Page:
MEDIA CONTACT: Whitney Hale, 859-257-8716; whitney.hale@uky.edu

A Day in the Life of a UK Student: April 21, 1912

Wed, 04/20/2016 - 10:49

LEXINGTON, Ky. (April 21, 2016) — In celebration of the University of Kentucky sesquicentennial in 2015, UK Special Collections Research Center began releasing the diary entries of former student Virginia Clay McClure in fall of 2014. The diary chronicles the day-to-day activities of McClure's junior and senior years at the State University of Kentucky (now UK) from 1910-1912. McClure's 203rd diary entry from April 21, 1912, recalls preparations for an exam in Latin and a day out on the town with her friends.  

 

Apr. 21st. I study for Latin (intermittently). Read Ladies Home Journal. Annie Louise tells a joke in the evening. The exam wasn’t hard. Addie, Lillian, Jessie Mit, and I go to town in the afternoon. Seems like old times.

 

 

More on Virginia Clay McClure

 

Virginia Clay McClure, a native of Mt. Sterling, Kentucky, graduated in 1912 with an AB degree and received her master’s degree in 1928 from UK. After receiving her AB, she taught for a year at Middlesboro, Kentucky, another year at Paducah, Kentucky, and seven years in Cynthiana, Kentucky. After this, she returned to Lexington, where she taught for nine and a half years in the Fayette County schools. At this point, she took two and a half years off of work to complete her doctorate.

 

The first woman to receive a Ph.D. from UK, McClure said that her department chairman did not “want a woman to get a doctor’s degree.” In spite of those words, McClure received her doctoral degree in American history in 1934.

 

Her dissertation was “The Settlement of the Kentucky Appalachian Region,” about which “nothing had been done before.” McClure did significant original research for the dissertation and made several trips to Eastern Kentucky with Katherine Pettit, who had taught in settlement schools, including Pine Mountain School, which she helped to establish. 

 

McClure planned to teach at the college level but after finishing her dissertation in the midst of the depression, colleges were laying off faculty rather than hiring them. She then joined the Fayette County School system, then Lexington City Schools, and taught United States history and government at Henry Clay High School from 1934-1959. A position that she found quite rewarding.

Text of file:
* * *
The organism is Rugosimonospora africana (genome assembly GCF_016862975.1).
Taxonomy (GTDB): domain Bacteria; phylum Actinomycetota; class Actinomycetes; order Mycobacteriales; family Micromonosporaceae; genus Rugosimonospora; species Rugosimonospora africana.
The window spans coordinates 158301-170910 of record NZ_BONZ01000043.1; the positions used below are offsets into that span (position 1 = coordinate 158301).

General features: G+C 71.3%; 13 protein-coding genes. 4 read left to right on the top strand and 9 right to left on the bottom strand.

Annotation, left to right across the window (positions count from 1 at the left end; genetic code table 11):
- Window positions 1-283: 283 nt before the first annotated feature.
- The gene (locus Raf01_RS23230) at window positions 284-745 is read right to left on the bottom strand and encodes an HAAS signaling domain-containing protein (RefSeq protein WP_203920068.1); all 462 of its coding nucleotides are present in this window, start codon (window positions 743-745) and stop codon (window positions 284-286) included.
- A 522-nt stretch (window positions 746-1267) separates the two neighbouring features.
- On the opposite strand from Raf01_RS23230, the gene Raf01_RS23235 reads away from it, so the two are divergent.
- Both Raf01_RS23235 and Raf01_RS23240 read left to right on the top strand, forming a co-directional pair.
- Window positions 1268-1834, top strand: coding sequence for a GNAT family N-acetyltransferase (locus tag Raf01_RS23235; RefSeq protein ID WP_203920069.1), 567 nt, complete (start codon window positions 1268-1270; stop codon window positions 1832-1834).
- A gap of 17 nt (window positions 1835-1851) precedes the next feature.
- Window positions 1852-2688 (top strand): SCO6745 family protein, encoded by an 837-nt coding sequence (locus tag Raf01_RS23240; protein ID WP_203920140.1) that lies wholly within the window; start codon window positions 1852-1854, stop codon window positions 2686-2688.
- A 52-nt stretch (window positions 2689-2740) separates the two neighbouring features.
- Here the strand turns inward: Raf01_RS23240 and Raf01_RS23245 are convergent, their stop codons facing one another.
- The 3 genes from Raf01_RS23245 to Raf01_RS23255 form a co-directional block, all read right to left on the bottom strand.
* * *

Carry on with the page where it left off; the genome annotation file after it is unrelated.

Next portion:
The UK alumna and educator was very active in the community. McClure was a member of Central Christian Church and Kappa Delta Pi Honorary, Kentucky and National Retired Teachers associations, Salvation Army Auxiliary, Cardinal Hill Hospital Auxiliary and numerous historical societies. She was also a charter member of the Lexington Rose Society, twice serving as president, and was a member of the American Rose Society.

 

McClure passed away in 1980 at 91 years of age.

 

The Virginia Clay McClure papers are housed at the Special Collections Research Center and include a diary/scrapbook, a photograph album and other assorted photographs related to McClure's time as an undergraduate at State University, Lexington, Kentucky from 1910-1912. The scrapbook includes clippings, small artifacts, programs and invitations, but the bulk of the material is McClure's many personal writings. The photograph album and loose photographs also document this time period and include photographs of her UK classmates (many of whom are identified and also mentioned in her scrapbook); class trips and events (such as Arbor Day); and women playing basketball among other casual snapshots.

 

This story on UK's history is presented by UK Special Collections Research Center. UK Special Collections is home to UK Libraries' collection of rare books, Kentuckiana, the Archives, the Louie B. Nunn Center for Oral History, the King Library Press, the Wendell H. Ford Public Policy Research Center, the Bert T. Combs Appalachian collection and the digital library, ExploreUK. The mission of the center is to locate and preserve materials documenting the social, cultural, economic and political history of the Commonwealth of Kentucky.

 

Diary transcriptions completed by senior Taylor Adams, Special Collections Learning Lab intern and history major from Ashland, Kentucky.